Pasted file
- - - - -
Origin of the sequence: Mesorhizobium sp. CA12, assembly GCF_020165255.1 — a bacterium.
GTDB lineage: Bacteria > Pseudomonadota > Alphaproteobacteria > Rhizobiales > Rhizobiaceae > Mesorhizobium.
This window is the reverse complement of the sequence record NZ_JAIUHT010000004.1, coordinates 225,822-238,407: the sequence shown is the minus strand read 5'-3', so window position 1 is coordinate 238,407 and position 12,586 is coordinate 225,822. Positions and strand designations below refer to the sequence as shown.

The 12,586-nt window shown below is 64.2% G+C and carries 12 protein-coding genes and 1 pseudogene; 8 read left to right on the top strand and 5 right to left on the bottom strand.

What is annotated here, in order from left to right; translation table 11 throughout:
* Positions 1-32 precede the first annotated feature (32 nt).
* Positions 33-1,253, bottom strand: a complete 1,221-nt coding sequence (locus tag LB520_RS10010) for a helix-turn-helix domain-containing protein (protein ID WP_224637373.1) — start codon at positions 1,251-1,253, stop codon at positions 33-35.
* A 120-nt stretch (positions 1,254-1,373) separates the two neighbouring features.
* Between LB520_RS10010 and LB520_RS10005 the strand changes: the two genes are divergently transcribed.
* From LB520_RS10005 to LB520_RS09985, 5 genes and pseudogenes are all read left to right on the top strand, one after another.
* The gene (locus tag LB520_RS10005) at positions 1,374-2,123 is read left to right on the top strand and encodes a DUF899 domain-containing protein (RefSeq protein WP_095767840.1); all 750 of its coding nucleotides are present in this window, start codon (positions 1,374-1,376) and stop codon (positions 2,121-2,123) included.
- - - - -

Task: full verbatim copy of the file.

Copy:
Origin of the sequence: Mesorhizobium sp. CA12, assembly GCF_020165255.1 — a bacterium.
GTDB lineage: Bacteria > Pseudomonadota > Alphaproteobacteria > Rhizobiales > Rhizobiaceae > Mesorhizobium.
This window is the reverse complement of the sequence record NZ_JAIUHT010000004.1, coordinates 225,822-238,407: the sequence shown is the minus strand read 5'-3', so window position 1 is coordinate 238,407 and position 12,586 is coordinate 225,822. Positions and strand designations below refer to the sequence as shown.

The 12,586-nt window shown below is 64.2% G+C and carries 12 protein-coding genes and 1 pseudogene; 8 read left to right on the top strand and 5 right to left on the bottom strand.

What is annotated here, in order from left to right; translation table 11 throughout:
* Positions 1-32 precede the first annotated feature (32 nt).
* Positions 33-1,253, bottom strand: a complete 1,221-nt coding sequence (locus tag LB520_RS10010) for a helix-turn-helix domain-containing protein (protein ID WP_224637373.1) — start codon at positions 1,251-1,253, stop codon at positions 33-35.
* A 120-nt stretch (positions 1,254-1,373) separates the two neighbouring features.
* Between LB520_RS10010 and LB520_RS10005 the strand changes: the two genes are divergently transcribed.
* From LB520_RS10005 to LB520_RS09985, 5 genes and pseudogenes are all read left to right on the top strand, one after another.
* The gene (locus tag LB520_RS10005) at positions 1,374-2,123 is read left to right on the top strand and encodes a DUF899 domain-containing protein (RefSeq protein WP_095767840.1); all 750 of its coding nucleotides are present in this window, start codon (positions 1,374-1,376) and stop codon (positions 2,121-2,123) included.